cover image The Fraud

The Fraud

Zadie Smith. Penguin Press, $29 (464p) ISBN 978-0-525-55896-5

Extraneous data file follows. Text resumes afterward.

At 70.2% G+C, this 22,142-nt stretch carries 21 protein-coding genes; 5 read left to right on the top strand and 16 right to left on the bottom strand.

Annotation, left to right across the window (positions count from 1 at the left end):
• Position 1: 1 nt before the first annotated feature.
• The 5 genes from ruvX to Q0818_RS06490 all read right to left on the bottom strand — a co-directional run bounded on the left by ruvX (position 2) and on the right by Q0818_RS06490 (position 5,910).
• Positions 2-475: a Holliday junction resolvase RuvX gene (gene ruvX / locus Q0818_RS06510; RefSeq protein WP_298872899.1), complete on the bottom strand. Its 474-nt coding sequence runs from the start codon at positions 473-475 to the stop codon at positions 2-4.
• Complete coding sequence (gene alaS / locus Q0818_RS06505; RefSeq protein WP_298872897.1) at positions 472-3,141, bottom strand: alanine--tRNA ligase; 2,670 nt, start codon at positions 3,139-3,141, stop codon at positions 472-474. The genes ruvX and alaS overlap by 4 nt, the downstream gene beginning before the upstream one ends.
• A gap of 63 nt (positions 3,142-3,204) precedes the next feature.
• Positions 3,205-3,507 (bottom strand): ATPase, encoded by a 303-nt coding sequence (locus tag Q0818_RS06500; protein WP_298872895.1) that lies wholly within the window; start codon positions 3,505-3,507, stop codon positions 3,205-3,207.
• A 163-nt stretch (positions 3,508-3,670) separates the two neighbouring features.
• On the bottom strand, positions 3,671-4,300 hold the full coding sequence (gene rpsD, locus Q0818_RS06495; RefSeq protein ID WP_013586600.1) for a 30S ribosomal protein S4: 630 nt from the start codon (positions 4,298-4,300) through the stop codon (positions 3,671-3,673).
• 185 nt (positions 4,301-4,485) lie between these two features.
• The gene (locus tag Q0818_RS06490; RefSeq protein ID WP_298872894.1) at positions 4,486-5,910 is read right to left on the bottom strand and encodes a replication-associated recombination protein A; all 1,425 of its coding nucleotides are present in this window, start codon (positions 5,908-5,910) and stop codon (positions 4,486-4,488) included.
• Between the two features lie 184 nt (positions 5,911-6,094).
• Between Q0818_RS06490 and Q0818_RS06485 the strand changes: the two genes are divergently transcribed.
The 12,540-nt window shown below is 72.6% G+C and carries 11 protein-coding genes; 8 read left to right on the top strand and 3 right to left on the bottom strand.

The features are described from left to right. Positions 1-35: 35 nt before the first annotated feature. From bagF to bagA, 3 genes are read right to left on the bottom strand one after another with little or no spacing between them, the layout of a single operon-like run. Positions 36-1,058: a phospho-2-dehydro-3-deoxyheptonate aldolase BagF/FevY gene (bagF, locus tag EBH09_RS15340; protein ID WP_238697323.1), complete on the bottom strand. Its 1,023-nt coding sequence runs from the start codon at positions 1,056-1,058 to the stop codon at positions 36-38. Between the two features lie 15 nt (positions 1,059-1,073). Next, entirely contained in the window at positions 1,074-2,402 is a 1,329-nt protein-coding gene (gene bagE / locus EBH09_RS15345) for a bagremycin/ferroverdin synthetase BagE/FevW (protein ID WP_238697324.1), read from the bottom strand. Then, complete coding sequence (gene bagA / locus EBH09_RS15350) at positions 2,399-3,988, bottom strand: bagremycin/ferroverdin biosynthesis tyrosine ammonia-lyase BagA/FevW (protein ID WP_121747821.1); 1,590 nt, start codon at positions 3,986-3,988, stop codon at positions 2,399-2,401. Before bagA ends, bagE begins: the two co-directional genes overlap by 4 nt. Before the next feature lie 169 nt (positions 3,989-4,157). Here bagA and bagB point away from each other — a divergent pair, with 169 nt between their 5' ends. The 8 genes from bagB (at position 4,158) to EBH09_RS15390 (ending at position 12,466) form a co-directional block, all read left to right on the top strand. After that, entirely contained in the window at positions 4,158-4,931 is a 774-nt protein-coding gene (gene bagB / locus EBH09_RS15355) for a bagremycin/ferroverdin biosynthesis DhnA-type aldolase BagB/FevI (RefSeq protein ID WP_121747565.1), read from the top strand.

Smith’s mesmerizing latest (after the essay collection Feel Free) centers on a real-life Victorian cause célèbre involving a man who claims to be a long-lost English aristocrat. The story opens in 1873, when Scottish widow Eliza Touchet (like most of the novel’s characters, a historical figure) has spent four decades as the housekeeper for novelist William Ainsworth, her cousin by marriage. One of her distractions from her unrewarding life is the highly publicized controversy surrounding the so-called Tichborne Claimant. English aristocrat Roger Tichborne is believed to have drowned off the Brazilian coast in 1854. Twelve years later, however, a man who says he’s Sir Roger begins a lengthy attempt to claim the Tichborne title and fortune. As a spectator at the 1871 civil trial the claimant initiates to establish his identity, Eliza doubts his story yet instinctively believes one of the witnesses on his behalf, a formerly enslaved man named Andrew Bogle. After the jury rules against the claimant and he is arrested for perjury and fraud, Eliza introduces herself to Bogle. An abolitionist, she’s moved by his dignity and vulnerability, and persuades him to tell her his story. In the process, she realizes that she, like Ainsworth, is a writer. Smith weaves Eliza’s shrewd and entertaining recollections of her life, a somber account of Bogle’s ancestry and past, brief excerpts from Ainsworth’s books, and historic trial transcripts into a seamless and stimulating mix, made all the more lively by her juxtaposing of imagination with first- and secondhand accounts and facts. The result is a triumph of historical fiction. (Sept.)